While the scheme is intended to provide easy short term crop loan to farmers, it does not address the farmers indebtedness that is driving them to suicide. Bharatiya Kisan Union leader Rakesh Tikait says  the interest subvention scheme will not address the real issue behind the farmers agitation. 

According to the government, this institutional credit will help in delinking the farmers from non-institutional sources of credit, where they are compelled to borrow at high rates of interest.

Ironically enough, since the crop insurance under Pradhan Mantri Fasal Bima Yojana (PMFBY) is linked to availing of crop loans, the farmers will not get the benefit of insurance if they do not access crop loans. “The insurance is an eye wash” says pro-farmer activist and food policy analyst Devinder Sharma. He explains that what the farmer gets is depending on the average loss in the village, while a farmer who has lost all, has lost way above the average of the village. 

The soil health card  scheme had failed in Gujarat when Modi was the chief minister, Sharma points out, adding that even a Tata Institute of Social Sciences study has established that 70 per cent of loans meant for agriculture has in fact gone to the agro-industries sector given the definition of priority sector banking.

The government claims that farmers' incomes will double by 2021 given the market reforms it has undertaken to help farmers get remunerative prices. According to the cabinet note on this, the 

electronic National Agriculture Market (e-NAM) that was launched in April 2016 aims at integrating the dispersed APMCs through an electronic platform and enable price discovery in a competitive manner to the advantage of the farmers.

“While the farmers are advised to undertake online trade, it is also important that they avail themselves of post-harvest loans by storing their produce in the accredited warehouses. The loans are available to Kisan Credit Card (KCC) holding small and marginal farmers at interest subvention of 2 per cent on such storages for a period of upto six months. This will help the farmers to sell when they find the market is buoyant, and avoid distress sale. It is, therefore, needful for the small and marginal farmers to keep their KCCs alive,” the cabinet press note said.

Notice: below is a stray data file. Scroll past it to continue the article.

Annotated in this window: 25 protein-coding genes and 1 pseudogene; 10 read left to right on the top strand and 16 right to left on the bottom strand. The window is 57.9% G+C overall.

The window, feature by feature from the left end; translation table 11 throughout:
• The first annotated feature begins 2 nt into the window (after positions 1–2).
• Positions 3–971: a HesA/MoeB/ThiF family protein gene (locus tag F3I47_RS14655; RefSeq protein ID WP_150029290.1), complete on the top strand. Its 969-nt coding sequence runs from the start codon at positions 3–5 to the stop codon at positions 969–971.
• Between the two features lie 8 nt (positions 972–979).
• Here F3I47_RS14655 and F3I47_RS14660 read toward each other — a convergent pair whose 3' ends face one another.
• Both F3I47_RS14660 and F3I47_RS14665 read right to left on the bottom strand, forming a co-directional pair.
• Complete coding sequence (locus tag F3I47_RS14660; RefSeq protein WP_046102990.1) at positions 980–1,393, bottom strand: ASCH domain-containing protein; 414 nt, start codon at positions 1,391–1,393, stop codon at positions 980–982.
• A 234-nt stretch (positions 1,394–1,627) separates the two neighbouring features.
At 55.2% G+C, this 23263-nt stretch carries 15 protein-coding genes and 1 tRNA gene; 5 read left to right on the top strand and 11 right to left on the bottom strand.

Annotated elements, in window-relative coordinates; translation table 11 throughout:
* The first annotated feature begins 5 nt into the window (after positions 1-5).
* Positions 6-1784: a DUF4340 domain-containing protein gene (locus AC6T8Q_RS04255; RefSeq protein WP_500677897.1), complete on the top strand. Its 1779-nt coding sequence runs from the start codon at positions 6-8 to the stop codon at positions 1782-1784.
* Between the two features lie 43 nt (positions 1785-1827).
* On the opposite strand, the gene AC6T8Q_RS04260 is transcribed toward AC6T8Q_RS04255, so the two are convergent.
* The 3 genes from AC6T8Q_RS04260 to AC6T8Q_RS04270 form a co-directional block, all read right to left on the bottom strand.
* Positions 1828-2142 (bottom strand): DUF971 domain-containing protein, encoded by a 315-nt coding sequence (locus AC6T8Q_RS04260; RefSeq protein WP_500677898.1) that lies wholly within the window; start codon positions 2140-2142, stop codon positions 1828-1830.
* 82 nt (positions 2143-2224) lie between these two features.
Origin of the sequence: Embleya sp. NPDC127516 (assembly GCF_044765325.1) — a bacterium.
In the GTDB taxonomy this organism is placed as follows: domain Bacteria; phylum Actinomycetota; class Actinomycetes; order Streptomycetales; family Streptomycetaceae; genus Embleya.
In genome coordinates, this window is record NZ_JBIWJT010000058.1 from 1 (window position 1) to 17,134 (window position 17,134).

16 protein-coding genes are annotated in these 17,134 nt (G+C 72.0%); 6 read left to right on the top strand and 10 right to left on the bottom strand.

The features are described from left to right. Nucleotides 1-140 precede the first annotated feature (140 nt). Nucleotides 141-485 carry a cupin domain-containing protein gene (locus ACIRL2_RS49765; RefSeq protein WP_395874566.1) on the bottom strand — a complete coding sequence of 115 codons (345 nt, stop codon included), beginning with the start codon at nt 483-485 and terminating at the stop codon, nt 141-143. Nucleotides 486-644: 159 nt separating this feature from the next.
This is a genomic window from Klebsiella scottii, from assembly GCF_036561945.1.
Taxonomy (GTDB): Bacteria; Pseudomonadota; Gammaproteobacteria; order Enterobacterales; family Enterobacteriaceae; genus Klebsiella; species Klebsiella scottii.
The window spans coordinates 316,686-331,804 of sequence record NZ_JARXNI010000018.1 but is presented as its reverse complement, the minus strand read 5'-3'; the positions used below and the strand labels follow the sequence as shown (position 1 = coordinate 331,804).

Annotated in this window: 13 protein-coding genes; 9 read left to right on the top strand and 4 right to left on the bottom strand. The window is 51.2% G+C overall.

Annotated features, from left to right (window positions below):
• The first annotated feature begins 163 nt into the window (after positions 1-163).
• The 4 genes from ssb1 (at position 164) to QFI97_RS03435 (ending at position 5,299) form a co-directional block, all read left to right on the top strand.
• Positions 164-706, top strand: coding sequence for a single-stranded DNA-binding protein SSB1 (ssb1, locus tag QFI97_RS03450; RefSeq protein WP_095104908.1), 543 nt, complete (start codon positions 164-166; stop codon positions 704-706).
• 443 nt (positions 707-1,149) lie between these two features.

Though the manifesto spoke about 50 per cent profit over and above the cost of inputs, the government has been trying—in vain though—to reduce the cost of inputs, and not touched the Minimum Support Price whose enhancement can in one stroke, make farming less loss-making.

The cabinet referred to Modi government initiatives like Soil Health Card, Input Management, and Per Drop More Crop in Pradhan Mantri Krishi Sichai Yojana. But for now, none of these has addressed the farmer's debt burden. 

Sharma and other activists believe that the government's idea is to wean people off agriculture, and let corporates take over farming.

In the states, however, leaders dealing with farmers, who are voters too, believe that a one-time waiver with some terms and conditions is not a bad idea. After Adityanath announced the waiver in UP, Punjab Chief Minister Amarender Singh said since loan waiver was part of the Congress manifesto for the state, and approved by none less than economist and former prime minister Manmohan Singh, they would implement it, and find ways of financing it. A committee has been set up to suggest how this should be done.